This however achieves the wrong goal. The tactic of finding more money only enables the traditional attitude of higher tax and fees.
Reorganize, Restructure, or Consolidate
Another option that has been advanced is to re-organize, restructure, and/or consolidate fire services within the county.
LAFCO, in its Municipal Services Review of 2009, made multiple recommendations to consolidate areas into existing fire districts and, at least one recommendation that ECCFPD be consolidated into ConFire and/or ALL districts in the County be consolidated into one district.
Recently, the Board of Supervisors retained Fitch and Associates to review ConFire’s operations and make recommendations. Fitch listed three options for organizing the District, recommending their option two as a solution. Option two is “Optimized Three/Two Response Staffing” which means:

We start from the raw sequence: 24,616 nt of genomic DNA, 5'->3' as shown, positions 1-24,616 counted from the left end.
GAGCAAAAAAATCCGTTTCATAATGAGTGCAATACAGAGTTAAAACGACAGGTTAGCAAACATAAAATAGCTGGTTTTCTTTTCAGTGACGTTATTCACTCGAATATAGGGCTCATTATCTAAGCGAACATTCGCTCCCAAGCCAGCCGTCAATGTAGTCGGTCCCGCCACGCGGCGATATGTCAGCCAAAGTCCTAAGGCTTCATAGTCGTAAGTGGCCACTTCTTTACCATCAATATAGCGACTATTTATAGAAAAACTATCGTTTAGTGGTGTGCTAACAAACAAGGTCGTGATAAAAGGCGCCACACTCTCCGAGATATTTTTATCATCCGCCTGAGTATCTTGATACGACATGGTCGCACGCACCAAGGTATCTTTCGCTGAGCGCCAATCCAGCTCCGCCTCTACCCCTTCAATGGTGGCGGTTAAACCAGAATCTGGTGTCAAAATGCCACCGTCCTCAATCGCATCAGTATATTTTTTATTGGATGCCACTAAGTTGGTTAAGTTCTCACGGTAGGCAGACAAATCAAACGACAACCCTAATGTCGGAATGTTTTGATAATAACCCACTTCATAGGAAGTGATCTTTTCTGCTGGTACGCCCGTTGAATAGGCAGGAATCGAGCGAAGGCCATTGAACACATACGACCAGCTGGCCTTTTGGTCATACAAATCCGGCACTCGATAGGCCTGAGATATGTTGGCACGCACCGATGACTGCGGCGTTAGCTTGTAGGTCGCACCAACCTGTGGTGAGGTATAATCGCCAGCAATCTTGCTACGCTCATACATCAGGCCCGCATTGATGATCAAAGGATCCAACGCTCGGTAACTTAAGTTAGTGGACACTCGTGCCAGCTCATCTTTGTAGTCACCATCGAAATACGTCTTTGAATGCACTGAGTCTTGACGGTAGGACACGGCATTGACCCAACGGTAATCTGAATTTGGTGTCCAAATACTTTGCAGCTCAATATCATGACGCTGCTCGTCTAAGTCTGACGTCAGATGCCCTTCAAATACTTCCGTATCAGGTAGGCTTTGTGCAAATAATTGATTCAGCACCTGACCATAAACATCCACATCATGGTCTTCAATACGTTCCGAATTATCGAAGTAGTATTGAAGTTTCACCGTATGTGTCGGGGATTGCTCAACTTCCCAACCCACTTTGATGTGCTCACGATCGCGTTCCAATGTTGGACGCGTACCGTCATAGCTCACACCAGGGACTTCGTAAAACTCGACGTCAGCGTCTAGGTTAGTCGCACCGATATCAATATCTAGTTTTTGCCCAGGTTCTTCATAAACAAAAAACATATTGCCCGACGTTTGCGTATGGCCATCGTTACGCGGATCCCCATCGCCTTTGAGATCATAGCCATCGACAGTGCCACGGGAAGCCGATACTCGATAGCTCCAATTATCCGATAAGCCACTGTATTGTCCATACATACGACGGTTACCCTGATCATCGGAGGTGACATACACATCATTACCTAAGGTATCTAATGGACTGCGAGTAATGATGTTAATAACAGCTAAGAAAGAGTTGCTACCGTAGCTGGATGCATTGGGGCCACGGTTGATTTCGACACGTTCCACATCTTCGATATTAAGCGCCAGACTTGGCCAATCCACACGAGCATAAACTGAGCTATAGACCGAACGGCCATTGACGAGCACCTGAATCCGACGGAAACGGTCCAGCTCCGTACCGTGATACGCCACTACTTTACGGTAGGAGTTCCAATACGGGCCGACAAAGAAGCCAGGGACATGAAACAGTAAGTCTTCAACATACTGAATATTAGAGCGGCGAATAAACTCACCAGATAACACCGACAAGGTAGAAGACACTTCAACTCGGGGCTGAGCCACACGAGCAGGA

“Convert a select number of three person companies, to two person quick response vehicle companies, thereby providing additional response units, expanded coverage, and improved response times to emergency events. Modify deployment plans with an eye toward staffing stations that are now closed. The option utilizes the existing personnel roster and requires capital costs of approximately $100,000 to $200,000 for each fully equipped vehicle.”
This option recognizes that fire districts have changed; seventy-eight per cent of all fire calls (fifty-six per cent of all fire fighter time) is responding to basic or emergency medical assistance calls, not fires.
Consolidation or reorganization is being considered throughout California Counties as you read this. Be it Santa Clara County, or Orange County, or other counties in California. In each case it dawns on decision makers that having one Fire Chief and command structure, instead of five, or six, or nine, will save money. Locally, the city of Lafayette is reviewing ways to improve fire and emergency services, not by re-opening a closed fire station, but repurposing the facility and services bro focus on medical response capabilities.